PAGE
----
If you grew up watching, or playing football here, and you know something about it, it is an exciting game. Much better than our sport of baseball, which is supposed to be our “National Pastime,” but has been supplanted by pro football in fan interest.


      • Please note that Mr. Pergande’s statement about football vs. baseball does not reflect the official position of this blog.


      • Ouch! That was a bit cold. Must have stepped on some toes with that one!


      • Only English go into a frenzy during a soccer game and maybe a few African fans. The ones that do this consider it culture. And it has nothing to do with winning or losing Hooligans fight if they win or loose.
        They can be noticed by they’ re distinct lack of braincells and they smell of to much booze or in NL too much booze and drugs (the drug things you can see in the pupil dilation).
        Most soccer fans are regular sporty people.

        Oh and thanks for sharing your experiences with me.


  2. Brad, did you mean “Colts,” instead of “Cowboys?” Yes, I think most of us were a bit tired of Peyton Manning’s being described as “the greatest QB ever.” A pretty good QB; but “the best?” Sorry. No way. As it turned out, not even the best of the 2 QBs playing yesterday. Drew Brees ate him up.


    • No, I was referring to the Cowboys’ long-held distinction as “America’s Team.” And Drew Brees may, indeed prove to be the best quarterback ever over time.


      • I wouldn’t worry about the Cowboys. That moniker is passe. Until this year they hadn’t even won a first round playoff game for nearly 15 years. I was rooting for the Saints, too. Everyone I know had had enough of the Peyton Manning hyperbole.


  3. Hairycoo, thanks for your insights on soccer. Here, we always get a lot of press coverage whenever there’s some supposed “riot” in Europe over a soccer match. No doubt our press blows it all out of proportion (mainly for the TV ratings), and as you say, I’m sure most of the fans behave themselves.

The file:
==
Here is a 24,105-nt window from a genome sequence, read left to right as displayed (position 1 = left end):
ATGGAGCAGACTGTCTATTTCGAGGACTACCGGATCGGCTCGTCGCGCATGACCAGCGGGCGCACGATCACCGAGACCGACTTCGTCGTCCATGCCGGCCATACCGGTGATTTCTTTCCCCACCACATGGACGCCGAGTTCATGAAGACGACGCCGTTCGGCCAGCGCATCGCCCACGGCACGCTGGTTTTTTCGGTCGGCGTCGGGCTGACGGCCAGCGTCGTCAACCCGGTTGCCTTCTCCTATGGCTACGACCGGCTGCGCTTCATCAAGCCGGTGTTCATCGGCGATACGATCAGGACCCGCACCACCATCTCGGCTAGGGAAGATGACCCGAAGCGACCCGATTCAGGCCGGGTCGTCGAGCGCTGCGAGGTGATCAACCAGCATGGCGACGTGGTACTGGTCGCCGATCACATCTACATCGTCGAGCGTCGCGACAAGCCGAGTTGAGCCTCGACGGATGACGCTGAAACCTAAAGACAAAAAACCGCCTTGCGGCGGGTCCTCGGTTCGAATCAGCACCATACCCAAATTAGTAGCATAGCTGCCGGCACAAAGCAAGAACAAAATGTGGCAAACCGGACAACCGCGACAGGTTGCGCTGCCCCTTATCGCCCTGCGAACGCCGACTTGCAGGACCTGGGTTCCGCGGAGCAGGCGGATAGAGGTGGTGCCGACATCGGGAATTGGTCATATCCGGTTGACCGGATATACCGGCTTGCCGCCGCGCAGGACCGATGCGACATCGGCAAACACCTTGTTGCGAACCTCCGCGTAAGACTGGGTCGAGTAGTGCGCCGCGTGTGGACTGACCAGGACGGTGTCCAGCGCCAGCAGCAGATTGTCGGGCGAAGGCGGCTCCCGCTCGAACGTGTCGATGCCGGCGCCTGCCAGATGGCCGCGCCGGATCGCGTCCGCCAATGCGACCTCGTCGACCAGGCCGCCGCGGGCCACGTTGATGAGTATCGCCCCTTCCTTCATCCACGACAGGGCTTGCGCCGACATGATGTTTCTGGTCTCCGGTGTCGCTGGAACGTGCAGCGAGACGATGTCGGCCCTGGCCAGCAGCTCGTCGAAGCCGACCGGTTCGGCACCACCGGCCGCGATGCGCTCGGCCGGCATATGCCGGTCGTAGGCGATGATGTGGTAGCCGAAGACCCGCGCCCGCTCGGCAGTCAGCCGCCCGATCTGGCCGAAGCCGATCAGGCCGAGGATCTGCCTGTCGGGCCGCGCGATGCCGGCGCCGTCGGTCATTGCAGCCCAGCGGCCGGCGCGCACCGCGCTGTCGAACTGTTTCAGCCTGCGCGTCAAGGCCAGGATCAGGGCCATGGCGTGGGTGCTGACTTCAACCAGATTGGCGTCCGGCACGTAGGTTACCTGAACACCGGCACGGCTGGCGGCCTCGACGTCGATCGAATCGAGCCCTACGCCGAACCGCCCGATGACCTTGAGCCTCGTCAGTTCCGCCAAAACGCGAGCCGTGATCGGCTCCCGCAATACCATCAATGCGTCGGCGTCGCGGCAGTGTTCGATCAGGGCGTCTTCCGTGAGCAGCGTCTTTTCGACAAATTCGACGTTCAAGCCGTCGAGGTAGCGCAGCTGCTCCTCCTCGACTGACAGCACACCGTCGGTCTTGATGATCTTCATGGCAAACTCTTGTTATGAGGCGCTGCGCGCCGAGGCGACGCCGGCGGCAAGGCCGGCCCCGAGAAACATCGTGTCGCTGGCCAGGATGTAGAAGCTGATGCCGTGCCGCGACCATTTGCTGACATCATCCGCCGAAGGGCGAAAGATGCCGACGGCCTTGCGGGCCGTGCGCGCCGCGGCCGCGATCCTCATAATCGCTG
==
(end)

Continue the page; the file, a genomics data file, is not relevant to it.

BTW, what does “Hairycoo” mean?


    • If he has any sense, Neils has retired for the night. HERE is his explanation:


      • Actually I’m on the couch with my laptop Brad. My wife to be wasn’t feeling well and went to bed before I had dinner. After I had put the kids to sleep I replied to your comments and am now replying again. between two episodes of V the mini series. Which I never got to see fully as a kid. It’s just past 11pm over here and I have to give another bottle at 0:30 before that I have to walk our dog in the freezing cold. (Delaying that as long as possible) So no time for bed yet. So I guess I don’t have any sense.


    • They hardly reach front-page over here. There’s always a bunch of idiots that like to spoil things for the rest. In the Netherlands the hooligans are usually from a certain social class. Usually combined with other small groups that are just looking for trouble.

      These days the police can handle them reasonably although it’s pretty annoying that I pay taxes so that the police can contain those morons.
      There is an occasional excess of course but those are sporadic. UK has far bigger problems over there the hooligans come from all classes.

      I Think it’s more of a suppressed rage thing over there. And knowing the English by working with them each day, I can even imagine them building up rage, looking at there working culture and all.

      Terms as ‘soccer is war’ which I occasionally hear, I find revolting.


      • The Continent does seem a bit more “low key” than G.B. Maybe it’s the cold, wet weather that makes the Brits stressed and grumpy. And perhaps that’s why the British like to vacation in Europe (and some even come to live there).

        From my limited experience with and reading of life across The Pond, you Europeans seem to have a better sense of a humane lifestyle. Worklife can be unduly harsh, too, here in The States, as compared to Europe.